Parkour Guys Invade Miami for This Weekend's Freerunning Jam

​Elastic people and daredevil gymnast types: If you haven't already tried it out, parkour is probably the after-school activity for you. This is a sport many have never probably heard about, which involves flipping about, defying gravity, and using your brain and body in new and original ways. 

Those who parkour and freerun are called traceurs. They'll be having a "jam" this Memorial Day weekend, where athletes get together and learn new techniques. The annual Miami CommUNITY Jam takes place from Friday through Monday. They'll be visiting locations all over town. We spoke with avid traceur Noah Gonzalez, who gave us ignorant folk a great primer on the sport. Now we feel like experts.

Cultist: What is parkour? 

Gonzalez: Parkour is the discipline of moving from point A to point B in the quickest way possible, the most direct way. Any obstacle that gets in your way, you're supposed to overcome your obstacle. 

How do you become good at it? 

You have to practice. It involves a lot of jumping, vaulting, a lot of training like gymnastics or even like training very similar to track and field. Things like that. There'd be a lot of jumping, sprinting.

How does someone get into it? How did you get into parkour? 

There's groups. I mean, the sport really took off about four or five years ago in the U.S. but it's been around since post-World War II. It started in France after this guy was stationed somewhere in Africa. I forget the details of it, but basically he was stationed and the people there were training and using their body weight and things like this, and then basically, he brought it back and he talked to firefighters in France. And it helps them, when you're in a burning building it helps them jump from building to building, if the buildings are close.

And it became a recreational sport, and then it came over to the U.S. I got into it because I saw something on the Discovery Channel about it and then I started a group with another friend of mine and then the sport just became an incredible thing. It became known throughout the U.S. in very pocketed areas like New York, Miami, and Colorado. 

What is the upcoming event going to be like? What can we expect from it? 

The upcoming event's going to be groups from all over Florida coming down to Miami. There's a big group called Miami Freerunning, they were in a show called Jump City, G4  are going to be there. All the big parkour groups from Miami are going to be there, and a lot of the parkour groups from across Florida, and other parts of the U.S. are going to come down and they're going to partake in workshops, teaching people who want to learn the sport.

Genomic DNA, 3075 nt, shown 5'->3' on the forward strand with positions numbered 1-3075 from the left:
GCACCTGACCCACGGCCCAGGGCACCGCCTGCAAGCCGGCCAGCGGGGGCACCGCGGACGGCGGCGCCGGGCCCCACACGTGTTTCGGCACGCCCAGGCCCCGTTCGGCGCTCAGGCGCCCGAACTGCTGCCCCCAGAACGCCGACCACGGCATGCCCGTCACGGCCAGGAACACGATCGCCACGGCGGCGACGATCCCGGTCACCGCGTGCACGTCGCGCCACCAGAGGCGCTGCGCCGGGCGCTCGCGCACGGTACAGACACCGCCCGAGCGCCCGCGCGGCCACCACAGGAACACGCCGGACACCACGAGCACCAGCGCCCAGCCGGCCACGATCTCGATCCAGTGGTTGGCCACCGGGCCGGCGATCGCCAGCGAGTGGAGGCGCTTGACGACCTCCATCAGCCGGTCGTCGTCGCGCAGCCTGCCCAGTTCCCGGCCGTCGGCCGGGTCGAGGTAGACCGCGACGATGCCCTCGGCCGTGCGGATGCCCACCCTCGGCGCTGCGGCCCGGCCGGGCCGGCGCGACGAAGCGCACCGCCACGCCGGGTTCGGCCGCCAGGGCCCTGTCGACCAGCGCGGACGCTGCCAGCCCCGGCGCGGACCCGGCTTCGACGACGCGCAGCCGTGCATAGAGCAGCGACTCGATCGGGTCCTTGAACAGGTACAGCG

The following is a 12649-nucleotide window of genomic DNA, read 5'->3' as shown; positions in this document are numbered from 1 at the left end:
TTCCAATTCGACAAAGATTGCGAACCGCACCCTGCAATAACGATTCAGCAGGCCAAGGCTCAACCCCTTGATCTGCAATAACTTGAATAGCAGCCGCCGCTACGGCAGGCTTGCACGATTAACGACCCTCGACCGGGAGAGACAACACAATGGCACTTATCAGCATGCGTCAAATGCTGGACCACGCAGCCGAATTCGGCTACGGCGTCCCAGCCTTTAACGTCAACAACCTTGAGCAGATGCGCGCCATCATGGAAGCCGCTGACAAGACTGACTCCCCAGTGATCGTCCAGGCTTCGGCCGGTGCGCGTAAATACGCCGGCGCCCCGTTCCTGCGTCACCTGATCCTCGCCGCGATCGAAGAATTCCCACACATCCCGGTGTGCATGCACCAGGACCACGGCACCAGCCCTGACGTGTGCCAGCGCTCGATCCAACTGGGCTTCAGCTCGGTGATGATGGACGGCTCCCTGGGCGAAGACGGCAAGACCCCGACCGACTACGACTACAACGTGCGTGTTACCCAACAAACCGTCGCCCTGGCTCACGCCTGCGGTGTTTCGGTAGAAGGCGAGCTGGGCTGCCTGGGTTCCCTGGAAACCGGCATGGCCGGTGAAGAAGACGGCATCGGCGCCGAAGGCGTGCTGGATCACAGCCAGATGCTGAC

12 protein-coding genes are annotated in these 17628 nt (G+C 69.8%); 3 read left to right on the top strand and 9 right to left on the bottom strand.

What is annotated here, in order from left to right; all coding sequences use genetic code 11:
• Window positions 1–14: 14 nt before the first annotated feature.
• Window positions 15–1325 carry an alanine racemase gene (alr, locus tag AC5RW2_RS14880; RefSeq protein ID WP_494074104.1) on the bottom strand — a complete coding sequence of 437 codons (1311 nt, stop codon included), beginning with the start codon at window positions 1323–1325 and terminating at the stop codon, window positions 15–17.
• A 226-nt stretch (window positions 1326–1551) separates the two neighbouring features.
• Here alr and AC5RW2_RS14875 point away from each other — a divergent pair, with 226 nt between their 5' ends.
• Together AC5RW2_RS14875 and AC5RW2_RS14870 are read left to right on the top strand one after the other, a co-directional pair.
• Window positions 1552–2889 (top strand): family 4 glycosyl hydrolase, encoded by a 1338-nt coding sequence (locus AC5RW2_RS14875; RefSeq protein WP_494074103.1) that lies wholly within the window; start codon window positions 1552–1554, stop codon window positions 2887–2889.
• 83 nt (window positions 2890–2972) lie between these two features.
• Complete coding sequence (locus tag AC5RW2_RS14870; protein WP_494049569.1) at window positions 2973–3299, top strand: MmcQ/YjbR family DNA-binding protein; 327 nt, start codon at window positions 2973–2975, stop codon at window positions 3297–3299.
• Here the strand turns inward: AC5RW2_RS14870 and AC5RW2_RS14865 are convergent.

We're going to two different parkour based gyms, so they'll be like safety and things like that, they're going to teach about what parkour is, how to train in it, and how to find people in your area that train in it. We're having big name guys from across Europe coming over as well. So, it's going to be a very big exhibition of the sport.

Is this something someone can make money doing? 

Yeah, quite a few people have started up their own gyms. They've started in an AT&T commercial, movies. The movie Takers, there's parkour in that. The movie Paul Blart: Mall Cop, they have two traceurs in there. In that movie, there are two freerunners in there from a team called Team Tempest. The Miami Freerunning guys are actually in the movie Takers. They do Chris Brown's stunts in that movie. 

What is the thing you're most looking forward to with this event? 

I'm looking forward to expanding the knowledge of the sport, expanding the knowledge of the groups that do partake in it in the city of Miami and in Broward. But we really want to bring people out and really see that... It's really a scene, a lot of the guys that come out now used to just sit around and play video games. They really didn't feel like they had a place, they didn't fit into any one group.

They didn't fit into the break dancers, they don't fit into the gamers, things like that. They were partially in those groups, but not fully part of those groups. Then they come out and experience something a little different, get people out of the house and really see that there's something different and new out there, not just skateboarding, and things like that. There's a new activity that doesn't require anything really but a good pair of sneakers.

Orientation starts Friday at Grace Baptist Church (19301 SW 127th Ave., Miami). Saturday, guests will meet FIU (11000 SW 107 Avenue, Miami) at 10 a.m. and then at 2 p.m., on to Miami Freerunning Academy (1498 Northwest 78th Avenue, Miami). Admission is $10.

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Liz Tracy has written for publications such as the New York Times, the Atlantic, Refinery29, W, Glamour, and, of course, Miami New Times. She was New Times Broward-Palm Beach's music editor for three years. Now she plays one mean monster with her 2-year-old son and obsessively watches British mysteries.
Contact: Liz Tracy